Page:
A study was conducted on the patients who have consumed firecracker which contains YP in Philippines. The authors observed the symptoms and the progress of the acute hepatotoxicity; they noted that at least nine patients in their study had jaundice within 48 h after consumption, and in our study, all of the sixteen patients presented with elevated total and direct bilirubin at the time of admission to hospital. The lag time in patients presenting to our hospital could have worsened the liver function.[3] Smitha Bhat and Kumar P. Kenchetty studied the role of N-acetylcysteine in the cases of YP poisoning; in their case study, out of 100 rodenticide patients, 27 patients were treated with NAC. Among the patients, 19 (73.1%) recovered, 2 (7.7%) died, and 5 (19.2%) were discharged against medical advice. In comparison with our study, all the sixteen patients who received TPE also received NAC soon after the admission into the hospital.[4] In our study, the mean hospital stay was 11.4 days, the mean total bilirubin value at the time of admission was 14.7 g/dl, and the mean total bilirubin value at the time of discharge was 3.5 g/dl after TPE sessions [Table 5]. When comparing the mean total bilirubin value at the time of admission with a mean value at the time of discharge, the value was shown to be statistically significant (P < 0.001). The mean direct bilirubin value at the time of admission was found to be 9.66 g/dl, and the mean direct bilirubin value at the time of discharge was found to be 2.04 g/dl after TPE sessions [Table 6]. When comparing the mean values between admission and discharge, there was a statistical significance (P < 0.001).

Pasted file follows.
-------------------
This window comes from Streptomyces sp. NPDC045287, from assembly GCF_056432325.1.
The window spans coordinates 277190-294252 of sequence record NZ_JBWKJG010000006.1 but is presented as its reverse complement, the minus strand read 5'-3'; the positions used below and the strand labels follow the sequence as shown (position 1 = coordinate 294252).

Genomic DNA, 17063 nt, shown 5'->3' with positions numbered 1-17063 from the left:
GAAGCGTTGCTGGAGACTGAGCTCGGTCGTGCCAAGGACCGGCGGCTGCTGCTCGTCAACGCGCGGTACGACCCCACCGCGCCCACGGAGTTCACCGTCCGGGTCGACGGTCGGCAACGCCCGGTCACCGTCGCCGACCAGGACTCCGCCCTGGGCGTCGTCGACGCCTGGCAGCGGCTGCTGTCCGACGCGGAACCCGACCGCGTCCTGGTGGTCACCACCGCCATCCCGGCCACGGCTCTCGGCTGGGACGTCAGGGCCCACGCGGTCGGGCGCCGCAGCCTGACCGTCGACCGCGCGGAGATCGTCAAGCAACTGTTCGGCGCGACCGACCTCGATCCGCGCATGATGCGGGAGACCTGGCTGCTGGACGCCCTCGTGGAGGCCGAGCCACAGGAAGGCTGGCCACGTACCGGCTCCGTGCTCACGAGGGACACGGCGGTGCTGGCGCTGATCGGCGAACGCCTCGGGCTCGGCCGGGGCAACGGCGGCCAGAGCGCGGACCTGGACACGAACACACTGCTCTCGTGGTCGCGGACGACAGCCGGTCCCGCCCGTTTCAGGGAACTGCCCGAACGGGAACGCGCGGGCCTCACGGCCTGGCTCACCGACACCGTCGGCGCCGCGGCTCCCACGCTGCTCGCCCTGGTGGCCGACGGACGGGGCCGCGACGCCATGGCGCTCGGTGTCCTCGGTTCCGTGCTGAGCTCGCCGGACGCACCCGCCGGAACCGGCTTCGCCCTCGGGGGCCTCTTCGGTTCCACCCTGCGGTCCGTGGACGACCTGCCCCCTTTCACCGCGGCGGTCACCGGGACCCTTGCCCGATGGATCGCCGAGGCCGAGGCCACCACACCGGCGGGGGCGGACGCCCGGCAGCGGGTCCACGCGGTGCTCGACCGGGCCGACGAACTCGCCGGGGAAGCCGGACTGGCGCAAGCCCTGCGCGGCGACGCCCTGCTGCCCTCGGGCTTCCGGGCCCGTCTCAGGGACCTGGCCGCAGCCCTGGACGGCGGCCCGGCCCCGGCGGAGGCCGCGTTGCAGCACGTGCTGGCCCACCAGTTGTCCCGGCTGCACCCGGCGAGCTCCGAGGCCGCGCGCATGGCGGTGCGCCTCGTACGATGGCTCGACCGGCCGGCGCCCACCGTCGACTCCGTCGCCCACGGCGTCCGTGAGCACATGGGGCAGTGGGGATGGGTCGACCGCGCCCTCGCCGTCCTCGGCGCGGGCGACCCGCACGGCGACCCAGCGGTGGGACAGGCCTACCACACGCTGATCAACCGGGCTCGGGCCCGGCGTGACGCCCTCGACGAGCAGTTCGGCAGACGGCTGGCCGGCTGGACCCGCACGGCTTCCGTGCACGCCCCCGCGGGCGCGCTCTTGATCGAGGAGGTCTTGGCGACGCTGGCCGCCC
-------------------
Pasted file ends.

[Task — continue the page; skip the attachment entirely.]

Table 5: Comparison of total bilirubin values

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Table 6: Comparison of direct bilirubin values

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The mean value of aspartate transaminase (AST)/serum glutamic-oxaloacetic transaminase (SGOT) at the time of admission was 1023.6 IU/ml, and the mean value at the time of discharge was 51.8 IU/L [Table 7]. There was a significant decrease in AST values after TPE sessions, which showed a statistical significance (P < 0.003). The mean alanine transaminase ALT/SGPT value at the time of admission was 346.38 IU/L, and the mean value at the time of discharge was 44 IU/L [Table 8]. There was a significant decrease in ALT values after TPE sessions, which showed a statistical significance (P < 0.003).
Table 7: Comparison of SGOT/AST values

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Table 8: Comparison of SGPT/ALT values